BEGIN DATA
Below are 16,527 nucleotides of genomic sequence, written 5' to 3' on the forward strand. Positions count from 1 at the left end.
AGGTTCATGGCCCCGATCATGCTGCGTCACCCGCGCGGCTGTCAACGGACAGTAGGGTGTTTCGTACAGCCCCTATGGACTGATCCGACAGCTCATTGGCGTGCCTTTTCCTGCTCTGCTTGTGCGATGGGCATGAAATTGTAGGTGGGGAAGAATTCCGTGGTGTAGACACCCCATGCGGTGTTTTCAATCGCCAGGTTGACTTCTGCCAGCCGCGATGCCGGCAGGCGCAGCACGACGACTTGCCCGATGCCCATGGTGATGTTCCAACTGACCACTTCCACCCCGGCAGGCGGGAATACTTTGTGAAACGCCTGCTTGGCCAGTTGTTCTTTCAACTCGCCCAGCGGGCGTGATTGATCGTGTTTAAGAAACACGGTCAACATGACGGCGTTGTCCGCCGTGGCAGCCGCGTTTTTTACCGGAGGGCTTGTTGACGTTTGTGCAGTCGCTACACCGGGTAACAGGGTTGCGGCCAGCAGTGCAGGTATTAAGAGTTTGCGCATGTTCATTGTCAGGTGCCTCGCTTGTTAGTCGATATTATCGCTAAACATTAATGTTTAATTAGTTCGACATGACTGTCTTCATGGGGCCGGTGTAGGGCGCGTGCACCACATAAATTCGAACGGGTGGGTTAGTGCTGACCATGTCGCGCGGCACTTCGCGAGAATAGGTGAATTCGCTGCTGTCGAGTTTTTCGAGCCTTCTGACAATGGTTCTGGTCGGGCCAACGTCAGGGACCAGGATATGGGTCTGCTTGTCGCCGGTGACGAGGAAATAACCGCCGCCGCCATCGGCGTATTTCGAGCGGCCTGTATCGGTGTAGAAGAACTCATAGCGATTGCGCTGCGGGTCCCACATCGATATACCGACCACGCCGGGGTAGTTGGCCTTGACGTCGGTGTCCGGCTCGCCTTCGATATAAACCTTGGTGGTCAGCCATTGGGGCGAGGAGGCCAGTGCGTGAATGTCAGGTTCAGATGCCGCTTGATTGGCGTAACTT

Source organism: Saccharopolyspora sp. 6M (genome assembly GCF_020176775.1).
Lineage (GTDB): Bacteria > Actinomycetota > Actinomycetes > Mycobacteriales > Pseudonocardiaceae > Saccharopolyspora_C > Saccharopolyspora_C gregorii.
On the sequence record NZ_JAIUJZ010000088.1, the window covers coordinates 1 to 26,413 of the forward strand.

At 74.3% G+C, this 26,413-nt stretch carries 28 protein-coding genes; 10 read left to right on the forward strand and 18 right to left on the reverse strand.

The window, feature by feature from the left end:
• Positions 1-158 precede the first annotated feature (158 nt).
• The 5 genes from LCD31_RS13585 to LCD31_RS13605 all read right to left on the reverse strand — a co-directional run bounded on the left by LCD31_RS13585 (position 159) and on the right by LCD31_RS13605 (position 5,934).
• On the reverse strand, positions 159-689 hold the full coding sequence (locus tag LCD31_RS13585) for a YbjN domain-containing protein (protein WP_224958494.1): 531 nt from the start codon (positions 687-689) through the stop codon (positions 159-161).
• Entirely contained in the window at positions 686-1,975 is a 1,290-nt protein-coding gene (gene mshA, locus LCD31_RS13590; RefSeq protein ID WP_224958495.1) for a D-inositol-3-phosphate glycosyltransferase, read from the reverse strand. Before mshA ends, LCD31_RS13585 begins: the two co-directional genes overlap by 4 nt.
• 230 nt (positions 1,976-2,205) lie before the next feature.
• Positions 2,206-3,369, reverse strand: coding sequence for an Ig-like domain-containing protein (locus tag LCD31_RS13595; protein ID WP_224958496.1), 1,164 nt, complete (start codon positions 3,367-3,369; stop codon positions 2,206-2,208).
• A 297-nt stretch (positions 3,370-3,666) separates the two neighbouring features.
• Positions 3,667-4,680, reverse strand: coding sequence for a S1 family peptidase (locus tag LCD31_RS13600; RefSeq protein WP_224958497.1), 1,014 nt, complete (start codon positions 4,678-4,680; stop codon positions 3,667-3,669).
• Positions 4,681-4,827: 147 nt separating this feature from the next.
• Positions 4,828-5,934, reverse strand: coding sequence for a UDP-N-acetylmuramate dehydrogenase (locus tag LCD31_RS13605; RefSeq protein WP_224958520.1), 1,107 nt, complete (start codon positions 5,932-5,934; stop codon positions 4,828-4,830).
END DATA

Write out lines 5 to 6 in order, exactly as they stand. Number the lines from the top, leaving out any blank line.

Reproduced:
On the sequence record NZ_JAIUJZ010000088.1, the window covers coordinates 1 to 26,413 of the forward strand.

At 74.3% G+C, this 26,413-nt stretch carries 28 protein-coding genes; 10 read left to right on the forward strand and 18 right to left on the reverse strand.